Moving my archives over to this new blog, I stumbled across a blog post from the first week of June 2006. Early June 2006, five years ago this week, I was getting ready to see my first book published, planning a book tour in support of it and so incredibly excited for all that was ahead at that moment.

Printers Row Lit Fest was that week as it is this week, and at the 2006 festival, I walked around with a friend, handing out promotional bookmarks to anyone willing to accept one.  They were miserable-looking things, designed and printed in the highest-quality I could manage or afford at the time and by no means a sleek, professional piece of marketing swag. But, the bookmarks had my newly-established Web site URL on them, and watching my stats jump from (ha) 20 uniques a day to 40 was quite exciting in the days that followed.

This is also when social media “clicked” for me. So what if “Three Fallen Women” was my first book and I still had to prove myself, both as a first-time author and a saleswoman? So what if the PR budget was small? So what if my equipment was limited to a MacBook, a flip phone and a digital camera? So what? It didn’t matter that I didn’t have a six-figure PR budget backing me. Social media’s person-to-person business model made sense suddenly, as did a sense of the limitless possibilities social media seemed to be offering. I saw all the potential this new platform held and knew it was important to learn and felt without a doubt, five years ago this week, that I could do anything with social media that I wanted to do.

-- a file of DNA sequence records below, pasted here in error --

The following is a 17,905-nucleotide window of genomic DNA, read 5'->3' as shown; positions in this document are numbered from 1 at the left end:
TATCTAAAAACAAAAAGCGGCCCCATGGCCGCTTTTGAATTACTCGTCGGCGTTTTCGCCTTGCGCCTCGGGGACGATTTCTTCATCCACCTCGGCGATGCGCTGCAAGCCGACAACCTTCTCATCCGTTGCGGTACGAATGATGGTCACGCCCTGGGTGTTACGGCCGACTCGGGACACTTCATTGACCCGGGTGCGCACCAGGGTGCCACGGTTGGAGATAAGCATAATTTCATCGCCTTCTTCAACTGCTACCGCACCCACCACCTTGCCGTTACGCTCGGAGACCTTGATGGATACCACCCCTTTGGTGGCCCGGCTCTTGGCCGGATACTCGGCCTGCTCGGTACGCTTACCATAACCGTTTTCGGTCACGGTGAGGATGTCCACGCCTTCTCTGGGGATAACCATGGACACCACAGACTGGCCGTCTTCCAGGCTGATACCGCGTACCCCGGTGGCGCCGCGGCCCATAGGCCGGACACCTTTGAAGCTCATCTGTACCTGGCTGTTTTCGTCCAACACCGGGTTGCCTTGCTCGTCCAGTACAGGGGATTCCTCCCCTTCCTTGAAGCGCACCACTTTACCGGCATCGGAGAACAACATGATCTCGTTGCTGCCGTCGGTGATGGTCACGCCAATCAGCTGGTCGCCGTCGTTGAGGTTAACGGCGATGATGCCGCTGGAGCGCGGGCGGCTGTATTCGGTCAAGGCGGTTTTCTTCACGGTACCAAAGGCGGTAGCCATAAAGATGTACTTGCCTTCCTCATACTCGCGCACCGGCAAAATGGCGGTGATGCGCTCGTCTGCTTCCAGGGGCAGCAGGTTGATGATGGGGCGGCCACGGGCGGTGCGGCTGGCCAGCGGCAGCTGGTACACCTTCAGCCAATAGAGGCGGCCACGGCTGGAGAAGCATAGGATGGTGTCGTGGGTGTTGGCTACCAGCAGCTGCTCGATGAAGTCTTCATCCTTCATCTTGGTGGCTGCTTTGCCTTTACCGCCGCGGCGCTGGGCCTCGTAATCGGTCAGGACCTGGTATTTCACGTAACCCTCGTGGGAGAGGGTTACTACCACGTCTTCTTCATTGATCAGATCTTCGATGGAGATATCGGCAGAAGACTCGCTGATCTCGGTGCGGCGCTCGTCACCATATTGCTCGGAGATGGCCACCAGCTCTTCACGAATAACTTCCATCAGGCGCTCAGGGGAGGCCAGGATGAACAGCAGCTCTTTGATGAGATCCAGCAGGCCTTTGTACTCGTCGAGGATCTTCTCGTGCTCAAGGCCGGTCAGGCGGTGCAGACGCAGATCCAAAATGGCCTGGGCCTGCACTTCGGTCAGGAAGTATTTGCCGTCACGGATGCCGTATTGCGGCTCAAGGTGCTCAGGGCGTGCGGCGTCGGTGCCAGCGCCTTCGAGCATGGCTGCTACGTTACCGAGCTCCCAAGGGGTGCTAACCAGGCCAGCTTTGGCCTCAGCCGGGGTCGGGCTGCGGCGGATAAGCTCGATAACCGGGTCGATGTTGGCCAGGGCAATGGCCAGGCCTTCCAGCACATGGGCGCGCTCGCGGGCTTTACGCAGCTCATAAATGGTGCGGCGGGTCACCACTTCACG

This morning, I worked with the events marketing team before I signed-off on final proofs of social media signs to be displayed at Printers Row Lit Fest this weekend.  Every word of these signs had to be just right, and as I was paying careful attention to the words, going back and forth over email to finesse the sign copy (“No, we can’t say it that way, let’s say that part this way…”), I realized happily and exactly why it mattered so much:

It sounds impossibly simple, but here on the five-year mark of my own revelation about the intersection of social media and literature, I found myself fussing over the social media signs for Printers Row Lit Fest because these signs exist to help users connect digitally with the festival and to each other, to connect all the bookmark-passer-outers at the festival with each other and the people who will be glad to have read their current and future books. Impossibly simple, but quite true.